How does setting in "Araby" affect the story?
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Setting and story are closely integrated in "Araby." The alleyway, the busy commercial street, the open door of Mangan’s house, the room in back where the priest died, the way to school—all are parts of the locations which shape the life and consciousness of the narrator. Before the narrator goes to Araby, it is his thoughts about this exotic, mysterious location that crystallize for him his adoration of Mangan’s sister, who is somehow locked into his "Eastern enchantment" (paragraph 12) of devotion and unfulfilled love. At the end the lights are out, the place is closing down for the night, and the narrator recognizes Araby as a symbol of his own lack of reality and unreachable hopes. Seemingly, all his aims are dashed by his adolescent lack of power and by the drunken and passive-aggressive uncle.
In Joyce's "Araby," the first setting is described in terms of figurative blindness and paralysis (the street is a dead end, etc.) This reflects the young narrator's emotional and mental and spiritual states. He is blinded by illusion concerning Mangan's sister, his relationship with her, and the connection between the religious and the secular. He sees himself as a religious hero, the girl as the embodiment of the Virgin Mary, and their relationship as something holy. He is unable to separate the religious and the secular. He is figuratively blind.
The setting of the bazaar, Araby, later turns out not to be what he assumes it will be. Instead of being unique and exotic, it is just a mediocre traveling exhibit that sells trinkets, sponsored by the church to make money for the church.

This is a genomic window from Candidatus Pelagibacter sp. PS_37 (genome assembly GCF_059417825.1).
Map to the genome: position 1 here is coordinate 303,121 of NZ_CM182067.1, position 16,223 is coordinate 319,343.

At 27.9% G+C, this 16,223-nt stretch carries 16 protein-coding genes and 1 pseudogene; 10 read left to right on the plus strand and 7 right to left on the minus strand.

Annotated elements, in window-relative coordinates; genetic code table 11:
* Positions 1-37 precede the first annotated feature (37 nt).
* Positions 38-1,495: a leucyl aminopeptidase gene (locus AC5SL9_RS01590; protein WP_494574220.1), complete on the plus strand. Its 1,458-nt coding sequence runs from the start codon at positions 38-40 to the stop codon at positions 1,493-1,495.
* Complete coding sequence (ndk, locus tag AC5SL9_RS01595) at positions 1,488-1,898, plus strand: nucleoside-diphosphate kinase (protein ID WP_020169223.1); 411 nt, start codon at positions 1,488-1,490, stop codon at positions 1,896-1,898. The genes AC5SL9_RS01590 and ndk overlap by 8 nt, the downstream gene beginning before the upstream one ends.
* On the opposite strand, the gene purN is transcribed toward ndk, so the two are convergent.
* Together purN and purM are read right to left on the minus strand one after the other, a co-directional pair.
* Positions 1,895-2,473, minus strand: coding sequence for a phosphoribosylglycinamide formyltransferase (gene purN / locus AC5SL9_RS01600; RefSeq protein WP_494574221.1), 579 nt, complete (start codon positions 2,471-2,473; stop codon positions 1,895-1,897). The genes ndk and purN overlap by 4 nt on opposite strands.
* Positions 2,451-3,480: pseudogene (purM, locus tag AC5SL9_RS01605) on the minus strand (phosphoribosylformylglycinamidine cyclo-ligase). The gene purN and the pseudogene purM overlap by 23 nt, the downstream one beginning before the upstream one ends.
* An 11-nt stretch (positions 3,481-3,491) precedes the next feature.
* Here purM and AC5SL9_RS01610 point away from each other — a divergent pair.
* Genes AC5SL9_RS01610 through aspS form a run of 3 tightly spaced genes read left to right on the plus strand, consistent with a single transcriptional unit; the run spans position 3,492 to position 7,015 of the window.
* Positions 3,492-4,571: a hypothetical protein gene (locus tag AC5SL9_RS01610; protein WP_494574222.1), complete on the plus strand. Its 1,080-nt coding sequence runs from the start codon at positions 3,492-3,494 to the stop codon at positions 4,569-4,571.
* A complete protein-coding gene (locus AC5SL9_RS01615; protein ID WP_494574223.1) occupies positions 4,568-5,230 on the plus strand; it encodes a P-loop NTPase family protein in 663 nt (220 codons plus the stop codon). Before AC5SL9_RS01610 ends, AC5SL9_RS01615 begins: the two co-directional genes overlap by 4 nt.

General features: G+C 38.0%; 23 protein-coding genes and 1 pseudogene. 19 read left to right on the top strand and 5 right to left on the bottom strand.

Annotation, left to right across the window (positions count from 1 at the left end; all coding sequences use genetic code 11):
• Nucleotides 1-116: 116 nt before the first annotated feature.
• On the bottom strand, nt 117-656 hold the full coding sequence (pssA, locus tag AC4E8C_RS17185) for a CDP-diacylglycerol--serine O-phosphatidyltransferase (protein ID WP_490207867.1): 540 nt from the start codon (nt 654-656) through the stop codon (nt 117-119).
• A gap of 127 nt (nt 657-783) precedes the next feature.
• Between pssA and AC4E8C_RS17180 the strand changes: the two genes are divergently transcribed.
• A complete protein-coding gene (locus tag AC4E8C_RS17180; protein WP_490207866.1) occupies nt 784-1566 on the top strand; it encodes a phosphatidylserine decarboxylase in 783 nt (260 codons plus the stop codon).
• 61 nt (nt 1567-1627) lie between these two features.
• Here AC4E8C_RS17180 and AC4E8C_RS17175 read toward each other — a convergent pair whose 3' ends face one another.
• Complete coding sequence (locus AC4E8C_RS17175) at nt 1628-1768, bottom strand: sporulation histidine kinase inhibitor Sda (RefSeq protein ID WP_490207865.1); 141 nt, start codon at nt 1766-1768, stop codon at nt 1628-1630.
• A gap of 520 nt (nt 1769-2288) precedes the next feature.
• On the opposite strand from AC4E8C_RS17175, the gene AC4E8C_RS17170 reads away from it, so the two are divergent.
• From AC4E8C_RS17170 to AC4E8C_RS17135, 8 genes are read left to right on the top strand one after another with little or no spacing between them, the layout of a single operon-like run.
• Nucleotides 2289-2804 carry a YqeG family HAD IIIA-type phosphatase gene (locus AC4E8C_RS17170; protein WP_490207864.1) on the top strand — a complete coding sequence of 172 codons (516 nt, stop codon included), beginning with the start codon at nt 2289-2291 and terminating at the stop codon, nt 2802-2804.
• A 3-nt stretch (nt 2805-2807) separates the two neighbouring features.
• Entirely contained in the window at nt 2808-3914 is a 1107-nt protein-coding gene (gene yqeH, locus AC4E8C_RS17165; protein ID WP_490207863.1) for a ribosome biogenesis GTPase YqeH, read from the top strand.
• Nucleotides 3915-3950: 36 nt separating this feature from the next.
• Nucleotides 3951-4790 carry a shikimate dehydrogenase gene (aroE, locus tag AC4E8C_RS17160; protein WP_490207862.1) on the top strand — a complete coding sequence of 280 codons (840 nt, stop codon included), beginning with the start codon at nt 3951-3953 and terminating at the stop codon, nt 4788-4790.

This setting actually propels the narrator toward his epiphany or awakening, during which he realizes that just as Araby is an illusion, so is his idealized vision of the girl as the Virgin Mary, his view of himself as a religious hero, and his view of their relationship as something special.
In short, the dark, closed facility of the bazaar, the trivial, senseless flirting he overhears, the rudeness of the worker, and the items for sale lead the speaker to his epiphany. Again, as Araby is not what he thought it was, neither is Mangan's sister, etc.
In the closing lines of the story, the boy sees himself in a new way, and his eyes burn--his blindness is lifted.
The boy’s biblical and holy descriptions of the setting and Magan’s sister enhance his sacred adoration toward her which ultimately leads him through maturation from a boy to a man. To the boy, the girl is saintly and angelic; she is always surrounded by “light”, as if by a halo. She becomes an object of faith to the boy and when she finally talks to him the light “[catches] the white curve of her neck, [lights] her hair… [and] the hand”. When she tells him how she wishes to go to the Araby, he promises he will “bring something back”. He imagines himself as a knight in search of the Holy Grail and his trip to the Araby is to him a holy crusade. The bazaar is filled with “darkness” and “silence” which he describes as an enchanted “church after a service”. Yet, as the Holy Grail was never found, the boy realizes at the bazaar that his love is not to be found. Through such realization, the boy takes his first step to adulthood.
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